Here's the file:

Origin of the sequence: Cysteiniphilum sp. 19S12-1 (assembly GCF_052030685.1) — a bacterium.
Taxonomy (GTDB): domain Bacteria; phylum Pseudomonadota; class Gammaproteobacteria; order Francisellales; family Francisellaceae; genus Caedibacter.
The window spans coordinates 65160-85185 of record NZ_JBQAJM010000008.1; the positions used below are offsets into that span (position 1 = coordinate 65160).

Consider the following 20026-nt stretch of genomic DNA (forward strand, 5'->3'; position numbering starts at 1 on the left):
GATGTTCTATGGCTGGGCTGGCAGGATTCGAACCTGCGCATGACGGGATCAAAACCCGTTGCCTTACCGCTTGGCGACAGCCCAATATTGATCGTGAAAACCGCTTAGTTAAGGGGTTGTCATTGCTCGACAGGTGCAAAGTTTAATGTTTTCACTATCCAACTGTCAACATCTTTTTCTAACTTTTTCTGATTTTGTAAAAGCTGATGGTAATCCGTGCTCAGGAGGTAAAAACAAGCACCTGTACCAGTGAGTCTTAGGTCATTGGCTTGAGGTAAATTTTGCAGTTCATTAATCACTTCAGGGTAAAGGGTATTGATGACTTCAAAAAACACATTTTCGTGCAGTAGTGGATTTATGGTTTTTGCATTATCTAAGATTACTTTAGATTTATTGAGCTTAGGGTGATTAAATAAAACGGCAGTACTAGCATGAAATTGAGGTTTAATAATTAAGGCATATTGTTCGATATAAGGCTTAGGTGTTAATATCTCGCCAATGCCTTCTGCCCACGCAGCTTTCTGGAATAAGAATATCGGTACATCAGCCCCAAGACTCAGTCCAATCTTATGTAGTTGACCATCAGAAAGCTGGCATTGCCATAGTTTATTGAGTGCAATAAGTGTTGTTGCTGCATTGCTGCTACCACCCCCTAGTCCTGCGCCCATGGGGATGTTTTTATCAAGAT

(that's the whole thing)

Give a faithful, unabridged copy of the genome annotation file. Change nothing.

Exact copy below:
Origin of the sequence: Cysteiniphilum sp. 19S12-1 (assembly GCF_052030685.1) — a bacterium.
Taxonomy (GTDB): domain Bacteria; phylum Pseudomonadota; class Gammaproteobacteria; order Francisellales; family Francisellaceae; genus Caedibacter.
The window spans coordinates 65160-85185 of record NZ_JBQAJM010000008.1; the positions used below are offsets into that span (position 1 = coordinate 65160).

Consider the following 20026-nt stretch of genomic DNA (forward strand, 5'->3'; position numbering starts at 1 on the left):
GATGTTCTATGGCTGGGCTGGCAGGATTCGAACCTGCGCATGACGGGATCAAAACCCGTTGCCTTACCGCTTGGCGACAGCCCAATATTGATCGTGAAAACCGCTTAGTTAAGGGGTTGTCATTGCTCGACAGGTGCAAAGTTTAATGTTTTCACTATCCAACTGTCAACATCTTTTTCTAACTTTTTCTGATTTTGTAAAAGCTGATGGTAATCCGTGCTCAGGAGGTAAAAACAAGCACCTGTACCAGTGAGTCTTAGGTCATTGGCTTGAGGTAAATTTTGCAGTTCATTAATCACTTCAGGGTAAAGGGTATTGATGACTTCAAAAAACACATTTTCGTGCAGTAGTGGATTTATGGTTTTTGCATTATCTAAGATTACTTTAGATTTATTGAGCTTAGGGTGATTAAATAAAACGGCAGTACTAGCATGAAATTGAGGTTTAATAATTAAGGCATATTGTTCGATATAAGGCTTAGGTGTTAATATCTCGCCAATGCCTTCTGCCCACGCAGCTTTCTGGAATAAGAATATCGGTACATCAGCCCCAAGACTCAGTCCAATCTTATGTAGTTGACCATCAGAAAGCTGGCATTGCCATAGTTTATTGAGTGCAATAAGTGTTGTTGCTGCATTGCTGCTACCACCCCCTAGTCCTGCGCCCATGGGGATGTTTTTATCAAGAT